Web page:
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Facilitating businesses to boost trade
By: Syed Shujaat Ahmed
The cost of doing business in Pakistan is on a downward trend. In recent figures for the cost of doing business in different countries of the world, Pakistan is ranked at 147, according to the World Bank’s cost of doing business report.
The ranking is based on various indicators such as starting a business, dealing with construction permits, getting electricity, registering property, getting credit, protecting minority investors, paying taxes, trading across borders, enforcing contracts and resolving insolvency. These indicators usually sketch an image of a country’s economy, which is gloomy in case of Pakistan. The core objective of this article is to take into consideration one of the indicators revolving around trade.
Trends during the period of 2013-17 showed that Pakistan’s total trade is on the decline. During this period, exports declined from $24.46 billion in 2013 to $20.44 billion in 2017. During this period, countries such as Bangladesh, India and Vietnam made gains in the export market both in commodities and market. Even market access facilities such as the provision of GSP plus status from the European Union and other facilitations being provided by China, United States and countries with which Pakistan has free trade agreements, could not help to arrest the declining exports.
When one looks at the declining exports in the region, Pakistan’s ranking in doing trade has been found on a decline. This deteriorating position of Pakistan has been mainly due to challenges associated witht rade facilitation. It can be noted that both documentary and border compliance are the key factors due to which Pakistan is lagging behind in the region.
While looking at the trade facilitation picture of Pakistan, where from ministries like Commerce and Foreign to agencies at the border, Pakistan’s framework to facilitate is more disintegrated one. Beside disintegration, major facilitation channels such as infrastructure, IT support and capacity building have been found missing. The government in parallel is utilising all of its resources while following disintegrated approach and different departments. It is due to these missing ingredients and disconnect between departments that there are challenges to policy formulation which can lead to the development of National Single Window.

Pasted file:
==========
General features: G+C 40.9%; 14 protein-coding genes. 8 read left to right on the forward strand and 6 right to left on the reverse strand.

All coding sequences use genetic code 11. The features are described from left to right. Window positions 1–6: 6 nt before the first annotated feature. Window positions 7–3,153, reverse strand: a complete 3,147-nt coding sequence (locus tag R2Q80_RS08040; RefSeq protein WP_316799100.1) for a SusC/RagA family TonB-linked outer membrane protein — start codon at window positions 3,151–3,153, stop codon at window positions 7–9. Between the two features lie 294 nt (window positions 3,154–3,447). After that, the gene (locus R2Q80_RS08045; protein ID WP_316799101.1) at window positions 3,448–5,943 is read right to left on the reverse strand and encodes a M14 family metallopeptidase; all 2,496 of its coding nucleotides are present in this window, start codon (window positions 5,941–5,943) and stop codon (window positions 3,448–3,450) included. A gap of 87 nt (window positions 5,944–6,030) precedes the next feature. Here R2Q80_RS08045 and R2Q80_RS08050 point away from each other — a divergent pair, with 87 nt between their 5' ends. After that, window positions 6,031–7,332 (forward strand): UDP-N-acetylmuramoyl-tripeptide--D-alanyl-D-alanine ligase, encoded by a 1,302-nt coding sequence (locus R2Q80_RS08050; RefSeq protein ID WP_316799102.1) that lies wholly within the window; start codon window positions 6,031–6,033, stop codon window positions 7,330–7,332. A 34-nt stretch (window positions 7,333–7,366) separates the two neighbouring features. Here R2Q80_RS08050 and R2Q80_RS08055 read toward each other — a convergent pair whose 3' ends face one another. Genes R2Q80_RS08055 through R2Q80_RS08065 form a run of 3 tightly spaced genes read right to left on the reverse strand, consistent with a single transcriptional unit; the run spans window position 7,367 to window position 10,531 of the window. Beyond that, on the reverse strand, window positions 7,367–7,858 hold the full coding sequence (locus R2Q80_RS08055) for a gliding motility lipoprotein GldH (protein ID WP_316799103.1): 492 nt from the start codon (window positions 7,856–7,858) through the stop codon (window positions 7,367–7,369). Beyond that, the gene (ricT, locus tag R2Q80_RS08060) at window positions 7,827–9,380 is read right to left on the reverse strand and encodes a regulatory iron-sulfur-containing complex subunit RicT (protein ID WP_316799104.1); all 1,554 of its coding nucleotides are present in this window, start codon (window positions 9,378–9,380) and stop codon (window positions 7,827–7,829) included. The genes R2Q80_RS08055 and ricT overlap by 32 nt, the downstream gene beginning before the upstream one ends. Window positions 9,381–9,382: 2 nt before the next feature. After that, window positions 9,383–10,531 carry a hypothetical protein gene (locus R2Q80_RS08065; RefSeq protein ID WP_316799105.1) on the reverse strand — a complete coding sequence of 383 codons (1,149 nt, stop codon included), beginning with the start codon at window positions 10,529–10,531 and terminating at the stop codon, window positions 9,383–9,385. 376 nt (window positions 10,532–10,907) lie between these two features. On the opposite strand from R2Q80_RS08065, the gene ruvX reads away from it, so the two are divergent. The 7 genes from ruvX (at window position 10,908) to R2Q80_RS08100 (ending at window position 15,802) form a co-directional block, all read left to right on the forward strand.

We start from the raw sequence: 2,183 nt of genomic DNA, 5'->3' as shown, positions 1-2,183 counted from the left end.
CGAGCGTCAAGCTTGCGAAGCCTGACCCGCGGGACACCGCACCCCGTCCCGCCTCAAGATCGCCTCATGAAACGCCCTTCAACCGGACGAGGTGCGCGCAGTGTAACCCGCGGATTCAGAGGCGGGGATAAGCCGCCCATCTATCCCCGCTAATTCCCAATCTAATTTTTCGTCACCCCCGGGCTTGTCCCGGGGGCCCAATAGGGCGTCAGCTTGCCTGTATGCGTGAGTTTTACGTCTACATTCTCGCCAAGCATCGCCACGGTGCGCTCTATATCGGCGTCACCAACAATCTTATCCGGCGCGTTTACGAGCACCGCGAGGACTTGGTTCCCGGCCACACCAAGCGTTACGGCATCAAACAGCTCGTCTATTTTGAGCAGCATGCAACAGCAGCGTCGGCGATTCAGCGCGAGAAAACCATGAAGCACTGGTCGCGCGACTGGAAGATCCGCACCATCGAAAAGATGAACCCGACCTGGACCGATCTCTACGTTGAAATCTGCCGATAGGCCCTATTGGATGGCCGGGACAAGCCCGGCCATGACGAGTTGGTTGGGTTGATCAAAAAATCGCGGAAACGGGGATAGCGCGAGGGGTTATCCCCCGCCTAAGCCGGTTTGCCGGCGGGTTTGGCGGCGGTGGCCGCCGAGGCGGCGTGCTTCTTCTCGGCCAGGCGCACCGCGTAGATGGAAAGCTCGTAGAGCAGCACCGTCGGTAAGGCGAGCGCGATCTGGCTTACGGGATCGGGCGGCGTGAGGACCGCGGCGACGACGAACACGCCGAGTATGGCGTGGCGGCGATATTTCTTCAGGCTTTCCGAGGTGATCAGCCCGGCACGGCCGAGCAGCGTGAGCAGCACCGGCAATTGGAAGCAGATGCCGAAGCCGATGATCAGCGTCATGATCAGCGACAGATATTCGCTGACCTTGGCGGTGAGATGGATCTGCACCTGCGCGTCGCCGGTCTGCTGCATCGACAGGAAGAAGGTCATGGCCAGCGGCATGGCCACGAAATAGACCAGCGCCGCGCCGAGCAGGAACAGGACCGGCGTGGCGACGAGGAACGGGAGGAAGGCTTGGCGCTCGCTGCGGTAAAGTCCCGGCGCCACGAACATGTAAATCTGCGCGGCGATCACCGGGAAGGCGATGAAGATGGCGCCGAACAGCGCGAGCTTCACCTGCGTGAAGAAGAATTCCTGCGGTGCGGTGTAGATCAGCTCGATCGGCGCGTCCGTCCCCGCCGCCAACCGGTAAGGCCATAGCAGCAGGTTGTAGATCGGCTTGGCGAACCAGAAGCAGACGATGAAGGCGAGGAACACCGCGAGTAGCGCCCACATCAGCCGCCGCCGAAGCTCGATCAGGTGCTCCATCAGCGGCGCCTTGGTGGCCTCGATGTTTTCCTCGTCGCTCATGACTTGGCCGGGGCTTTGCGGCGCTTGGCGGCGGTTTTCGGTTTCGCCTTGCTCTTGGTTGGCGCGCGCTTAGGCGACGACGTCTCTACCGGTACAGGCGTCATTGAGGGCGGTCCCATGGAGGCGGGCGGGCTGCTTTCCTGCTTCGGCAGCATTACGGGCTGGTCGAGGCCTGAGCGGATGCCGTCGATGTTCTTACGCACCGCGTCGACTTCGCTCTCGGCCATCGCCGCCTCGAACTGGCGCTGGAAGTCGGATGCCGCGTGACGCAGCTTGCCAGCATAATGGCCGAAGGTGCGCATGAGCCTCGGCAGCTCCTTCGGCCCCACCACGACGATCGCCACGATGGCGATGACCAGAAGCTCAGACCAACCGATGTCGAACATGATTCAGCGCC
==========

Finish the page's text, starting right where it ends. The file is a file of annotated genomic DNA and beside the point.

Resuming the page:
So when one looks at the ingredients of trade facilitation, risk management is one of the components in which Pakistan has no mechanism to follow. Within standard risk management process, as followed by agencies across the world, there are five major steps involved starting from ‘establishment of context’, which includes importing of goods, export controls and passenger traffic. This is followed by ‘identification of risk’ for revenue protection along with prohibitions and restrictions; ‘analysis of risk’; ‘assessing and prioritising risks’; and “addressing risks” to define countermeasures.
Pakistan currently has no system to measure and assess risk as the departments involved have no coordination in between them. Departments involved in trade process are following their own mechanisms, thus resulting in multiple checkpoints for each regulator which results in increased time to reach the border. On reaching the border, challenges arise of clearing and storing the commodities. These challenges result in high compliance cost at border both for documentary and border.
Secondly, there is no standard and unified mechanism of licensing for the business community involved in import or export of a commodity at regular or particular time period. Due to this exercise of licensing, regulators such as Anti-Narcotics Force (ANF) are different, resulting in challenges to face checking and verification of the commodity.